By being more conscious of the needs of autistic children when designing and developing digital experiences, we can make sure that we provide autistic children with the support they need to successfully navigate the Web and other online platforms. The development of special communication tools for autistic children requires that technology companies have both a greater sense of social entrepreneurship and a more deliberate UX model. Such tools can pave the way for autistic children to have more comfortable interactions with the digital world.
In a world that is becoming increasingly digital, how can we ensure that technology empowers children with autism rather than confuses them?
User-Centered Tools Are Vital
During the pandemic, the forced closure of schools, playgrounds, and social clubs has had a significant impact on all families. But, because many children with autism require structure and familiarity, these closures have been particularly challenging for them.
Creating digital experiences that address the preferences of autistic children is vital to instilling a sense of comfort in them. Media that are heavy on visuals and graphics typically get a more positive response from children with autism than having to read a long series of words. Interactive tablets or whiteboards, for example, can be great user-centered tools for these children, who can learn or play by using videos and interactive games.
Children with autism can further overcome social-interaction obstacles through the help of digital-communication tools. Speech-generating devices and keyboards, as well as push-to-communicate buttons need to find their way into more of the online educational tools that schools and parents use.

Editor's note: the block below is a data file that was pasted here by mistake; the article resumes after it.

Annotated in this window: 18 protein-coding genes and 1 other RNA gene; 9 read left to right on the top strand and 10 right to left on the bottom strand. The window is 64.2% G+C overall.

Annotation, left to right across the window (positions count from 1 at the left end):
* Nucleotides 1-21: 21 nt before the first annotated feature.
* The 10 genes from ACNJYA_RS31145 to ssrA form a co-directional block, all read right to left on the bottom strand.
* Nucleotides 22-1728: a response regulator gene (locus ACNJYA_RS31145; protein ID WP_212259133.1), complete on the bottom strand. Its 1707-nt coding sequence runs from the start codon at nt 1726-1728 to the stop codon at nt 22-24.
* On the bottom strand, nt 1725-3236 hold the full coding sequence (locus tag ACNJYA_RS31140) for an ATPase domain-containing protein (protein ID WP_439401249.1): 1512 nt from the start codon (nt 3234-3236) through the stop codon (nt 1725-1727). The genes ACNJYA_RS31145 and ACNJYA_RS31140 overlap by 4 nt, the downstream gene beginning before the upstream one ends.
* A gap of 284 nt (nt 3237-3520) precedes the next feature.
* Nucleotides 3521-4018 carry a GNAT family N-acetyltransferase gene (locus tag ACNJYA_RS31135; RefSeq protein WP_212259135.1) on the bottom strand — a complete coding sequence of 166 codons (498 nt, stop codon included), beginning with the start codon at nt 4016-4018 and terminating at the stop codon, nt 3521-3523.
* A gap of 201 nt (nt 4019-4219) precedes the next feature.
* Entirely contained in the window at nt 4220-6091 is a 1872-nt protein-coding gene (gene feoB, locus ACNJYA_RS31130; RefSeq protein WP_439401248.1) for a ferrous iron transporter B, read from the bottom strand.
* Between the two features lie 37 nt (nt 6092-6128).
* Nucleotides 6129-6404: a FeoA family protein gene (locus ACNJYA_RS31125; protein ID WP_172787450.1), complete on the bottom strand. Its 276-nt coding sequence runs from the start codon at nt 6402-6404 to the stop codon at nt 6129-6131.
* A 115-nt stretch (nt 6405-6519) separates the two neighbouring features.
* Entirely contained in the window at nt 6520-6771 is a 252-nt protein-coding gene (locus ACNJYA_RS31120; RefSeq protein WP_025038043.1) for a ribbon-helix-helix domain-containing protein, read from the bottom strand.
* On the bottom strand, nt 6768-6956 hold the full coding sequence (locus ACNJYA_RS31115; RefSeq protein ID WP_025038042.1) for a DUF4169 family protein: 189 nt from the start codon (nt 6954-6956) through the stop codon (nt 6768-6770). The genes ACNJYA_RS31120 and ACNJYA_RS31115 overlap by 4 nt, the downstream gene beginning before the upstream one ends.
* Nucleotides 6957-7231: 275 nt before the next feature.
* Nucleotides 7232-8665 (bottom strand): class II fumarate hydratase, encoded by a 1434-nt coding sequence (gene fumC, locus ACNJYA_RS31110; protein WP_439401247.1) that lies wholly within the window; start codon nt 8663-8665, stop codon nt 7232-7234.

Because estimates tell us that up to 30 percent of the children with autism cannot communicate verbally, it is also imperative that they have more digital solutions that focus specifically on improving their communications. Text-to-speech software is another tool that can help children with autism become more comfortable verbally, as well as their not needing to rely on reading traditional blocks of text for learning.
Currently, our online world often lacks the external support that children with autism need to succeed. In the context of remote learning, learning institutions tend to opt for traditional, one-size-fits-all methods, which could make students who are struggling to keep up more susceptible to procrastination and feelings of frustration.
The needs of children with autism are unique, and technology solutions should pay close attention to their needs and incorporate solutions for them at every step along the way. For example, we know that children who have autism often welcome online interactions because they may feel more comfortable when communicating through messaging platforms. Nevertheless, providing additional safeguards is still a necessity on these platforms.